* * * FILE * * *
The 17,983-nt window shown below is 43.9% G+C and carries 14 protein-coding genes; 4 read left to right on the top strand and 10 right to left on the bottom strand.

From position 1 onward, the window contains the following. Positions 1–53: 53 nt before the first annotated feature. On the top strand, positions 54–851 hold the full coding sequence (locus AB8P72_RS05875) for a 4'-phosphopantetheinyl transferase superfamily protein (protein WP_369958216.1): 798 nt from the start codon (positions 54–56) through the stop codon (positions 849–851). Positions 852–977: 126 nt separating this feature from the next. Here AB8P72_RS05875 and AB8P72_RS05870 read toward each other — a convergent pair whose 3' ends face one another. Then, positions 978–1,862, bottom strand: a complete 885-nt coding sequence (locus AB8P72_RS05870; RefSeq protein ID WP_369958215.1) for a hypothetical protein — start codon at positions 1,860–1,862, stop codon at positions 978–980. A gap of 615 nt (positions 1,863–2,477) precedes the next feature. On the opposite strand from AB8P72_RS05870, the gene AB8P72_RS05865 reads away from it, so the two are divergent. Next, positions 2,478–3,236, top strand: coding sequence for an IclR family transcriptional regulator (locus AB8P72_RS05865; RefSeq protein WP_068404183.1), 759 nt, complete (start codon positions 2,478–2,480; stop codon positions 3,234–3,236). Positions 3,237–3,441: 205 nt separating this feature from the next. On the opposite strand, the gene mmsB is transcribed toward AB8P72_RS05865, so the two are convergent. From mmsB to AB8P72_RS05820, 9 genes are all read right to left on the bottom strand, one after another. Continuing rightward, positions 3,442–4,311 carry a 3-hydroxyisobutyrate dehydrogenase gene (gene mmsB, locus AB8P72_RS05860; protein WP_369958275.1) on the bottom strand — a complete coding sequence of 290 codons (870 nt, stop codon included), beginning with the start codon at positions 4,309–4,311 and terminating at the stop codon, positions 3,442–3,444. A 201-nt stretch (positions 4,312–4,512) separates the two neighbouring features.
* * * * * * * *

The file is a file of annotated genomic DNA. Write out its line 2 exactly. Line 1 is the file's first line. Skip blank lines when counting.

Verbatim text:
From position 1 onward, the window contains the following. Positions 1–53: 53 nt before the first annotated feature. On the top strand, positions 54–851 hold the full coding sequence (locus AB8P72_RS05875) for a 4'-phosphopantetheinyl transferase superfamily protein (protein WP_369958216.1): 798 nt from the start codon (positions 54–56) through the stop codon (positions 849–851). Positions 852–977: 126 nt separating this feature from the next. Here AB8P72_RS05875 and AB8P72_RS05870 read toward each other — a convergent pair whose 3' ends face one another. Then, positions 978–1,862, bottom strand: a complete 885-nt coding sequence (locus AB8P72_RS05870; RefSeq protein ID WP_369958215.1) for a hypothetical protein — start codon at positions 1,860–1,862, stop codon at positions 978–980. A gap of 615 nt (positions 1,863–2,477) precedes the next feature. On the opposite strand from AB8P72_RS05870, the gene AB8P72_RS05865 reads away from it, so the two are divergent. Next, positions 2,478–3,236, top strand: coding sequence for an IclR family transcriptional regulator (locus AB8P72_RS05865; RefSeq protein WP_068404183.1), 759 nt, complete (start codon positions 2,478–2,480; stop codon positions 3,234–3,236). Positions 3,237–3,441: 205 nt separating this feature from the next. On the opposite strand, the gene mmsB is transcribed toward AB8P72_RS05865, so the two are convergent. From mmsB to AB8P72_RS05820, 9 genes are all read right to left on the bottom strand, one after another. Continuing rightward, positions 3,442–4,311 carry a 3-hydroxyisobutyrate dehydrogenase gene (gene mmsB, locus AB8P72_RS05860; protein WP_369958275.1) on the bottom strand — a complete coding sequence of 290 codons (870 nt, stop codon included), beginning with the start codon at positions 4,309–4,311 and terminating at the stop codon, positions 3,442–3,444. A 201-nt stretch (positions 4,312–4,512) separates the two neighbouring features.